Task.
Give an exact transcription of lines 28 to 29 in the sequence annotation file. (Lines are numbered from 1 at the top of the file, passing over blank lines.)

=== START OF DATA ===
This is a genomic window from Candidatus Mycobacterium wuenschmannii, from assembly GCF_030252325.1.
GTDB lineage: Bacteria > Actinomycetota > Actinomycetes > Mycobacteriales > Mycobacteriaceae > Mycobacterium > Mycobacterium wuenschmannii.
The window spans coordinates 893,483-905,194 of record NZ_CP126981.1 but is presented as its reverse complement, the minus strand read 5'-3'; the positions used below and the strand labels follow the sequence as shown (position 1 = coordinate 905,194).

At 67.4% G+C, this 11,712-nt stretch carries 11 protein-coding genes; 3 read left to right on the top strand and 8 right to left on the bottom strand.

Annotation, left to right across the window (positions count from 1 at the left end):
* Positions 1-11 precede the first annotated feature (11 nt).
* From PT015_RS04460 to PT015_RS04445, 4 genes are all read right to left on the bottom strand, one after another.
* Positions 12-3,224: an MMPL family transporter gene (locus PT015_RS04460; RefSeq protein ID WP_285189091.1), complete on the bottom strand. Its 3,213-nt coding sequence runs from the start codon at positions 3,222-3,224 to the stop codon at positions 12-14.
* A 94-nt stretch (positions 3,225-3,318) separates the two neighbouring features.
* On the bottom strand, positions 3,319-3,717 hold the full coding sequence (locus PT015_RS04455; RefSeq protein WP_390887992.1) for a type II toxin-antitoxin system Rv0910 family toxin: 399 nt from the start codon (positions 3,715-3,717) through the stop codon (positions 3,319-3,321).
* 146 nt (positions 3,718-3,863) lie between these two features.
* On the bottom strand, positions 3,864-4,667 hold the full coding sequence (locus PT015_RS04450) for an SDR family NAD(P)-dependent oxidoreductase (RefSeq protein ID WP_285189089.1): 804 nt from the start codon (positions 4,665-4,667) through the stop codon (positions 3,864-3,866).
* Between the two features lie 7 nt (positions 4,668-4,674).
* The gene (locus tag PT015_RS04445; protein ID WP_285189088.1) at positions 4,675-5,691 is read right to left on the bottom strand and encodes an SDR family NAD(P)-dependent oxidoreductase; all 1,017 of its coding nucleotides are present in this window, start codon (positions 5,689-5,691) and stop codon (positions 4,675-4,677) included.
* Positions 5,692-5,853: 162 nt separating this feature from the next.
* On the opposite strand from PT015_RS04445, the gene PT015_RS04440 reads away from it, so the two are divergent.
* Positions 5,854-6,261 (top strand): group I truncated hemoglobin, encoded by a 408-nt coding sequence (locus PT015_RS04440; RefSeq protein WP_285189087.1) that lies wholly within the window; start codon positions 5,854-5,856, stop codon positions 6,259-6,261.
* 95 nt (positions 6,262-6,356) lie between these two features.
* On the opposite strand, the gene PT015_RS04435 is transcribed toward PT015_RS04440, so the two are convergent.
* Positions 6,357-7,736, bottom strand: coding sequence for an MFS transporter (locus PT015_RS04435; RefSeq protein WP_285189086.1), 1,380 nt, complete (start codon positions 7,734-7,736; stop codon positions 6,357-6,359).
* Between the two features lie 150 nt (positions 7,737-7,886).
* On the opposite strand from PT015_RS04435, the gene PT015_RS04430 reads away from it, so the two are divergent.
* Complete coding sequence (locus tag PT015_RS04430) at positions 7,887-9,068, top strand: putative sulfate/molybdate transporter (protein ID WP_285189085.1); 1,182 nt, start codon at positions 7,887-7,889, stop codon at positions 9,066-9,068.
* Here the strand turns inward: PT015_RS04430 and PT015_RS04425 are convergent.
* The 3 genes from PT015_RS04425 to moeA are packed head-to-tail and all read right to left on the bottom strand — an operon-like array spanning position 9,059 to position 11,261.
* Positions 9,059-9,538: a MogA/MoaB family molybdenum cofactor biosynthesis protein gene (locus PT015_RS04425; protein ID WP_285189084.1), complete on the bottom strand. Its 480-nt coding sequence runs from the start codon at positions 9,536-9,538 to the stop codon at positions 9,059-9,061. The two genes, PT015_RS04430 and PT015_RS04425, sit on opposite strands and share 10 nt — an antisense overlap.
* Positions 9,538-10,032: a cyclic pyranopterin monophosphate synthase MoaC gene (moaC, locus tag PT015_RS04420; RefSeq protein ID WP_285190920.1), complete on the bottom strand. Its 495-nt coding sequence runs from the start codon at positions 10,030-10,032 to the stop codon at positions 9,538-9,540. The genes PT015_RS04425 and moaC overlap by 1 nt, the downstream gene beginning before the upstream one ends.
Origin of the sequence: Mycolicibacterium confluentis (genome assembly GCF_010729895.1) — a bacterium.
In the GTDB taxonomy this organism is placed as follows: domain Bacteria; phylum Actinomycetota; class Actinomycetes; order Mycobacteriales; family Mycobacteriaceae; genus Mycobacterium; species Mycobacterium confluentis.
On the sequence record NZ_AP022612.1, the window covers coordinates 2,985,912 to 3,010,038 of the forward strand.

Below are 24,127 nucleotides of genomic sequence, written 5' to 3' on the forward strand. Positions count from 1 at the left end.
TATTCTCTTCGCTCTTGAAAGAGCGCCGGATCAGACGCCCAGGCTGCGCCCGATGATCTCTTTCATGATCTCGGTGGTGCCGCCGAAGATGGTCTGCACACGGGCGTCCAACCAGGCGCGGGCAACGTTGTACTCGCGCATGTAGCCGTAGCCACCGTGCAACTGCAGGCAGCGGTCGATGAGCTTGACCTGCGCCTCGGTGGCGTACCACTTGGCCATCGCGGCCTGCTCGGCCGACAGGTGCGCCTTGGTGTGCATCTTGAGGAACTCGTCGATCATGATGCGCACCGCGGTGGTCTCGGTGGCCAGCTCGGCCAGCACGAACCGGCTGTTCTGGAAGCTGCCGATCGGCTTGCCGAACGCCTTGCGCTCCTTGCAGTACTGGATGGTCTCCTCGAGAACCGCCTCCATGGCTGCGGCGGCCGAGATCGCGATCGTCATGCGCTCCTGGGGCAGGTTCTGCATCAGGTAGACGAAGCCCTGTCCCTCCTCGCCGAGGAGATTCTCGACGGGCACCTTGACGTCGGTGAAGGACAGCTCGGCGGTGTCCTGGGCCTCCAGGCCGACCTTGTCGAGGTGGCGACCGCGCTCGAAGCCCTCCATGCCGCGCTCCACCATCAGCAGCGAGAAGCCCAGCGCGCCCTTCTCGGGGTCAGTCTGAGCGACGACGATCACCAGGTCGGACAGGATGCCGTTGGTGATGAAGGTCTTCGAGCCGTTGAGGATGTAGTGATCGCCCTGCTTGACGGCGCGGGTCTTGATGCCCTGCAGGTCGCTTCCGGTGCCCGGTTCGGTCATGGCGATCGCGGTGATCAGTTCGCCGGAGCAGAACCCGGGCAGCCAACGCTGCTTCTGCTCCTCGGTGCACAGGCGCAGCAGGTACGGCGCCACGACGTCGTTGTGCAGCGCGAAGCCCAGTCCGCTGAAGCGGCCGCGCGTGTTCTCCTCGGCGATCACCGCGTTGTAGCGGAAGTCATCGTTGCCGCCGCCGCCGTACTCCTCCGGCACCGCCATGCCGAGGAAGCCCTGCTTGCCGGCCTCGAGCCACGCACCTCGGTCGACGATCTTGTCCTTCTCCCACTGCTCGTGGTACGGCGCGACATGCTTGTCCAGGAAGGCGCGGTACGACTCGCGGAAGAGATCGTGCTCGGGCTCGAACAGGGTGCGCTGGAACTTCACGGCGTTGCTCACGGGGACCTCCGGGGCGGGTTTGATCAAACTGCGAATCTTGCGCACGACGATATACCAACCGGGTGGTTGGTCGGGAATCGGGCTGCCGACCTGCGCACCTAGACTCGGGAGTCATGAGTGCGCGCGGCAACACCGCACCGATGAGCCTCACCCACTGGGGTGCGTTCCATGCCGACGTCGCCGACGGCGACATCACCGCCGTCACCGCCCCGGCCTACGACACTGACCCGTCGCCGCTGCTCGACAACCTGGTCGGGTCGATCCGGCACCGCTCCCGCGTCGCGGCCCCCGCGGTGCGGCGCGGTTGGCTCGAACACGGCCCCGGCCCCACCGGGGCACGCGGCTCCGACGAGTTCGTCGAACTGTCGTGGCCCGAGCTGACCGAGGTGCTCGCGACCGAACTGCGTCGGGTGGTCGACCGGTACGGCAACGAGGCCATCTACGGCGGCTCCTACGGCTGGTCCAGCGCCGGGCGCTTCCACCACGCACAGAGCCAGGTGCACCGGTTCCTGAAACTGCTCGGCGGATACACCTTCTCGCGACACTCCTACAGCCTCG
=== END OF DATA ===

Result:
Origin of the sequence: Mycolicibacterium confluentis (genome assembly GCF_010729895.1) — a bacterium.
In the GTDB taxonomy this organism is placed as follows: domain Bacteria; phylum Actinomycetota; class Actinomycetes; order Mycobacteriales; family Mycobacteriaceae; genus Mycobacterium; species Mycobacterium confluentis.